Chinese authorities arrested dozens of workers at a Foxconn plant in Chengdu in southwestern Sichuan province in the past week after a clash with security personnel.
The report was originally carried by overseas website Molihua, which focuses on promoting human rights in China, saying that thousands of people at the plant took part in the riots. Taiwan-based Foxconn is the world’s largest manufacturer of electronic components, with clients including Apple, Sony, and Microsoft.
Several dozen people were arrested in the clash, which was said to happen after security guards were “trying to catch a thief,” the website said. Following the incident, several workers who had problems with the security guards tried to drive them away, leading to an out-of-control situation.
Some workers who partook in the riot threw objects, including chairs, beer bottles, dishes, and trash bins, and ransacked facilities in the building.
Local officials dispatched several hundred riot police and other security forces to put an end to the massive melee, which lasted two hours. Police arrested several dozen people.
The Chengdu Foxconn plant employs around 120,000 workers who produce mainly liquid crystal display (LCD) monitors for Apple’s iPhone products. The plant was the site of a large explosion last year that killed two employees and injured 16 others.
The electronics firm has been frequently criticized for subjecting its employees to hazardous working conditions, poor living conditions, and for treating its workers badly. The allegations were brought to light after several Foxconn employees killed themselves in 2010, prompting its chairman, Terry Gou, to issue a public apology.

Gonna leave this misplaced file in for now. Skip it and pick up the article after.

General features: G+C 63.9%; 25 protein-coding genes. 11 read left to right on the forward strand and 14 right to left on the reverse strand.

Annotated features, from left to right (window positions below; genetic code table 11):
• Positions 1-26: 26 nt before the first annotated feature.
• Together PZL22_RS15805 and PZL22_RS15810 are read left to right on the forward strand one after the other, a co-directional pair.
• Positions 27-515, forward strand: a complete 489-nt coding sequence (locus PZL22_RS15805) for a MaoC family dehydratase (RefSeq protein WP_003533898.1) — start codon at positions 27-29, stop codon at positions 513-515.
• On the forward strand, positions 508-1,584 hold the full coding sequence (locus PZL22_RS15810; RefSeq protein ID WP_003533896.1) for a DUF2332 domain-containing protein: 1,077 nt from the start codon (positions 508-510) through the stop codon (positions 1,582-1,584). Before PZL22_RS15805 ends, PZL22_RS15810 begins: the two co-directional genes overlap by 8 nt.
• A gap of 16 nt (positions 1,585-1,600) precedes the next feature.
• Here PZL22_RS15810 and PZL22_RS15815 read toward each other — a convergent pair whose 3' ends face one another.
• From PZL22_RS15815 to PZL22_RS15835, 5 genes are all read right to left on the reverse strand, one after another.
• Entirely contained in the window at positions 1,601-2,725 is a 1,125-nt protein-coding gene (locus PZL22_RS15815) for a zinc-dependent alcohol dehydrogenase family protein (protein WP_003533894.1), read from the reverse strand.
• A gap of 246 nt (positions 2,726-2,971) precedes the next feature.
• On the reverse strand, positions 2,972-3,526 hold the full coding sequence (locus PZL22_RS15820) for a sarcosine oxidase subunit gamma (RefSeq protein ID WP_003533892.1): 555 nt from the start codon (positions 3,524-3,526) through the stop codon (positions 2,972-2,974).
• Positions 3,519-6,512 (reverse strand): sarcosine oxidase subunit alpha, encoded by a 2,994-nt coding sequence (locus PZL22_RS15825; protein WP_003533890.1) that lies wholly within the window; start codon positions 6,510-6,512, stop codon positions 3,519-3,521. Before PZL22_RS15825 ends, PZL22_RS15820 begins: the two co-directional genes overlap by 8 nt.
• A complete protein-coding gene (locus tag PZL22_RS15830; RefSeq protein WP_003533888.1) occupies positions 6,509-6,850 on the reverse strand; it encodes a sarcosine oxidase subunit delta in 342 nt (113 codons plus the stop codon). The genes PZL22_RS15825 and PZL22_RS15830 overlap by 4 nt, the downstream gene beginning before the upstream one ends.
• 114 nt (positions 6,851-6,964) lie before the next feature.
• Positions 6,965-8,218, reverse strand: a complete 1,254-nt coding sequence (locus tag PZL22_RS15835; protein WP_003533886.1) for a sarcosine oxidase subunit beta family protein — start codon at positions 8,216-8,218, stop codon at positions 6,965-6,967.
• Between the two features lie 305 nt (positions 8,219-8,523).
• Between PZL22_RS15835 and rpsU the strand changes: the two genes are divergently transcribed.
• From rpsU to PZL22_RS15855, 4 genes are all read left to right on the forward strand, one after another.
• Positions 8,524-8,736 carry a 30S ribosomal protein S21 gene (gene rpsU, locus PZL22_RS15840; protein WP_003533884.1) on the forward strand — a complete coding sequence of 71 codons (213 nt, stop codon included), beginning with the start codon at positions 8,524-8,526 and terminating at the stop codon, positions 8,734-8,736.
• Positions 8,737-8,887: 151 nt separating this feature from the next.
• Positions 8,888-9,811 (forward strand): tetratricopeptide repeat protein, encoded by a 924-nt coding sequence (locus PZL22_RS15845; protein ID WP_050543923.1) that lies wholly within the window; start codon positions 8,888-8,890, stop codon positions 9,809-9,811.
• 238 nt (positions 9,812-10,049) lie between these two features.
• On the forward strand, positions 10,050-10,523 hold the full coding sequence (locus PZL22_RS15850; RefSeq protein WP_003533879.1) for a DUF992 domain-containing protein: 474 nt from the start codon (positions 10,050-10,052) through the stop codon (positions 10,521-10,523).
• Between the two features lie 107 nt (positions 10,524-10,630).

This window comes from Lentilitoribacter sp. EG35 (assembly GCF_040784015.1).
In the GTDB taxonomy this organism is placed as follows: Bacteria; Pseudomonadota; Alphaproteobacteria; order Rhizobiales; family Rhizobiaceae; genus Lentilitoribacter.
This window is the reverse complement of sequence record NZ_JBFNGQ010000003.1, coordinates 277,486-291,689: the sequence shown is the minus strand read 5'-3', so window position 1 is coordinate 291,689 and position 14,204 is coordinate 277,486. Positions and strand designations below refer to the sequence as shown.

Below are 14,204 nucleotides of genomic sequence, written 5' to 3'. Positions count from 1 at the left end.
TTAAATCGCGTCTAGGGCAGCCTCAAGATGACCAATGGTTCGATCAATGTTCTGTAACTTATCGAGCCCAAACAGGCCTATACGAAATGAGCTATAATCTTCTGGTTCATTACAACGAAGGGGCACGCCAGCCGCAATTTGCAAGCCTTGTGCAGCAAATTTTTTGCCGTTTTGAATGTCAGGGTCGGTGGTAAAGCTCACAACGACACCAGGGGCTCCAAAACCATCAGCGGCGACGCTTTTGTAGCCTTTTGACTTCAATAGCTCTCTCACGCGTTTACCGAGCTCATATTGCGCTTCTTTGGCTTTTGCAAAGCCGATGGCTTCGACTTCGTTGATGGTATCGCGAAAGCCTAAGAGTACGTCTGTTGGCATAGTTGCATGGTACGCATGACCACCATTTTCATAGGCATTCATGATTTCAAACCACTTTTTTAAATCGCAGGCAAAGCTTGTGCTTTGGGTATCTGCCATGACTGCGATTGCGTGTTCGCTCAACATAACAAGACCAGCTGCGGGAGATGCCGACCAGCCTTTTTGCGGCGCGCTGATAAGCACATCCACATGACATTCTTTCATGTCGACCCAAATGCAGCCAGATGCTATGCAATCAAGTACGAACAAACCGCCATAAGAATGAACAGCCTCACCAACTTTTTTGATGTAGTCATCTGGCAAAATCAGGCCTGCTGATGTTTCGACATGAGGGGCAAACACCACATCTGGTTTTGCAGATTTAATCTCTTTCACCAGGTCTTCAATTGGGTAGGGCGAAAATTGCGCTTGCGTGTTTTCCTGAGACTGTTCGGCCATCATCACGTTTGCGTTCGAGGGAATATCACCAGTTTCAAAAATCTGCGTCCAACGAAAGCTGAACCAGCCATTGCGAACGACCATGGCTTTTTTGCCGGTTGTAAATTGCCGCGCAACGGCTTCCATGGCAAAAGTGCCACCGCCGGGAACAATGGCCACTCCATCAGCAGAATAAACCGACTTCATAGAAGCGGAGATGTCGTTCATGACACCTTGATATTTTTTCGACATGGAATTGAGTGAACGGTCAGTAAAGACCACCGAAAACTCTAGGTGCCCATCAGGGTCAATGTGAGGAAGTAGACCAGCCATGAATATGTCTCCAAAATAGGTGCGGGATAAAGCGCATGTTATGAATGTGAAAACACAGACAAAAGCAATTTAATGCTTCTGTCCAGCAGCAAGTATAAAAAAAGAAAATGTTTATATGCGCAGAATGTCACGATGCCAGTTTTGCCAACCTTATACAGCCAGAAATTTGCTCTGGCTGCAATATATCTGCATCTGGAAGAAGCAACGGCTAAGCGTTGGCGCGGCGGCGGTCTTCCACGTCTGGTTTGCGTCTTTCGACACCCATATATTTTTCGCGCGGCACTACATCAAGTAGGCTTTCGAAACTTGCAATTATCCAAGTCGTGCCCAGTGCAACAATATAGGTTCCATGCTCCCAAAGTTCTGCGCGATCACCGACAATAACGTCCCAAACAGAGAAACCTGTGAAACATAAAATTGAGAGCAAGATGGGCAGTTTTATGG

An investigation conducted by the U.S.-based Fair Labor Association found that there have been numerous problems with working conditions at Foxconn plants in China, according to a report in March, which contained a survey of around 35,500 randomly-selected workers.
It found “excessive overtime and problems with overtime compensation, several health and safety risks, and crucial communication gaps that have led to a widespread sense of unsafe working conditions among workers.”
Apple last month said it will share initial costs in an attempt to improve its working conditions in Foxconn’s factories in China, according to reports at the time.
Foxconn, in a statement to PC Magazine, said the employees rioted following a “disagreement with the owner of a restaurant located in [Chengdu].”
“We were also informed that the employees subsequently returned to their off-campus residence, owned and managed by third-party companies, at which time a number of other residents also became involved in the disagreement and local police were called to the scene to restore order,” the statement reads.
“Foxconn is cooperating with local law enforcement authorities on their investigation into this incident,” the statement added.Liu Kun, a spokesperson with Foxconn, told the regime-owned China Daily publication that the riot was started by workers at an associated factory with Foxconn and not the Chengdu plant. The workers, he added, got drunk at a restaurant and began to throw things around.
The Epoch Times publishes in 35 countries and in 19 languages. Subscribe to our e-newsletter.